Meet Angola’s Bomb-Sniffing Elephants

While civil strife in Angola ended over ten years ago, remnants of conflict are still strewn across the country in the form of land mines. Areas of the country...

While civil strife in Angola ended over ten years ago, remnants of conflict are still strewn across the country in the form of land mines. Areas of the country that are littered with active land mines are marked so that humans can easily avoid contact. Animals, however, are still at risk of severe injury or death.

In the years immediately after the Angolan Civil War ended, elephants began migrating back into the country from neighbouring Botswana. When the elephants began returning, they came in contact with active land mines that were scattered across large, open fields. Many environmental and de-mining organisations began to notice the bodies of dead elephants in areas where active mines were known to have been left behind.

However, over time, fewer dead and injured elephants were being found in active-mine areas. Some herds that were being tracked by South Africa’s Peace Parks Foundation (which helps track cross-border movements of animals) found that elephants were, over time, able to travel through areas with active mines without coming in contact with them. This prompted researchers to ask whether the elephants, like some mammals, could smell explosives, or if they were simply avoiding certain areas because they saw dead or severely injured elephants there.

Heightened Sense of Smell

It is now known that elephants are able to detect explosives with their heightened sense of smell. Other animals have also been known to detect and help de-mine active areas across Africa. In the last few years, rats have been used by APOPO, a Belgian NGO, to help track down active land mines in Mozambique. The rats, which were too light to set off the mines, could detect them quickly. Then, humans would be able go in and neutralize them.

The speculations in Angola resulted in a complete study on whether elephants can truly detect explosives. For almost five years now, research has been conducted in Bela-Bela, a town located northwest of Johannesburg, South Africa, in partnership with the American military (and funded by the US Army Research Office) and researchers from universities across the United States. The project has been headed by Sean Hensman, who owns theAdventures with Elephant ranch. Three elephants were used during the trial.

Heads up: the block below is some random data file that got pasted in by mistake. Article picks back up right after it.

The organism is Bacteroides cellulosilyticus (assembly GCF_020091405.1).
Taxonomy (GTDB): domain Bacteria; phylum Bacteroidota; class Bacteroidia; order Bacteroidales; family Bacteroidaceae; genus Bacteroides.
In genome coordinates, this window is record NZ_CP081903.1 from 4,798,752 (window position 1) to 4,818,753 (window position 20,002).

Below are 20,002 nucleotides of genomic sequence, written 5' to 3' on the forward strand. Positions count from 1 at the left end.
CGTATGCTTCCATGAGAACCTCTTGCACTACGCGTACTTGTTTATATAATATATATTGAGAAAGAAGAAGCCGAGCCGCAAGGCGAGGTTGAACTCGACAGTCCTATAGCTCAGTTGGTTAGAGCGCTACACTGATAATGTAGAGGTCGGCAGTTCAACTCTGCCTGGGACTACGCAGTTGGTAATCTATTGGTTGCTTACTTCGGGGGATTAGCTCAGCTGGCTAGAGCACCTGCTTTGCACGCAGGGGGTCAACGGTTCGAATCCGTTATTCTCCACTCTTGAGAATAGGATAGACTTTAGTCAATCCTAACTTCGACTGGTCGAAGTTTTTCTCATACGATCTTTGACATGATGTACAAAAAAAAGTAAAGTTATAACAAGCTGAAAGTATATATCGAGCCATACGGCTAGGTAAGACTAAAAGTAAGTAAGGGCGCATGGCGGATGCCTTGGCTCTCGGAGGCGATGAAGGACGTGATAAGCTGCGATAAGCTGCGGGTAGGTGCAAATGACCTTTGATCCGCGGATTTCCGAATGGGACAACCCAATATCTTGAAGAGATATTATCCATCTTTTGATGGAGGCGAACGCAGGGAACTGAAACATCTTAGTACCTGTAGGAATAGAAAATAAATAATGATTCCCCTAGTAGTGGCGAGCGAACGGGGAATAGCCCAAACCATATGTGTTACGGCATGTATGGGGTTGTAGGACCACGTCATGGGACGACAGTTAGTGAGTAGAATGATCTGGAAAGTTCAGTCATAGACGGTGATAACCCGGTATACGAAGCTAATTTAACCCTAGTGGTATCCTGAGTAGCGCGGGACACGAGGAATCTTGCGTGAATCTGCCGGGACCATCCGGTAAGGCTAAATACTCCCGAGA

To test the elephant’s sense of smell, buckets were placed in a line, with some containing traces of TNT, and others containing various materials that would smell differently.

The first round of the study found that “the elephants detected TNT samples 73 out of the 74 times [and that] they only got this wrong 3.6 per cent of the time.”[1] Rows of buckets were laid out, the elephants were taught to sniff each one, and would lift one of their front legs if they detected explosive materials. During the second round, the elephants were able to correctly detect every single bucket containing explosives. It’s also believed that an elephant’s sense of smell is so strong that it can detect explosives from up to 100 meters away.

Electronic Noses?

These findings show that wild elephants are capable of detecting and steering clear of areas where active land mines are still present. However, the use of elephants to aid humans in neutralizing these mines is quite controversial.

Elephants are an endangered species, and are hunted and ruthlessly killed by poachers for their ivory tusks. Conservation efforts are currently in place in to help protect elephants, so using them in a risky de-mining project is highly unlikely to happen. Rather, researchers are hoping to be able to adapt their heightened sense of smell to electronic sensors, and use new, innovative technology to help find and neutralize active land mines.

Learn more about the Peace Parks Foundation through their website.

The original article is written by Elizabeth DiCesare for Innovate Development and can be found here

Categories
Opinion
Elizabeth Di Cesare

Elizabeth is a writer currently based in Kitchener-Waterloo. She has an honours B.A. from Wilfrid Laurier University in History and a post-graduate certificate in International Development and Project Management from the Humber Business School in Toronto. She writes regularly for Innovate Development.
One Comment
  • Roger Hawcroft
    Roger Hawcroft
    3 September 2015 at 7:29 am
    Leave a Reply

    Brilliant. However, I must admit that when I first started to read, the thought of elephants being at risk in this process did bother me. That this is not the case but that the observation and research into their abilities is being used to develop safe ways to find the mines is surely a win for both the elephants and for humans. Hopefully, too, it will help to convince authorities and others that it *is* wise to protect wild species and that keeping them alive and safe can prove to be far more “profitable” for us humans than their neglect or worse, the destruction or failure to protect their habitat.

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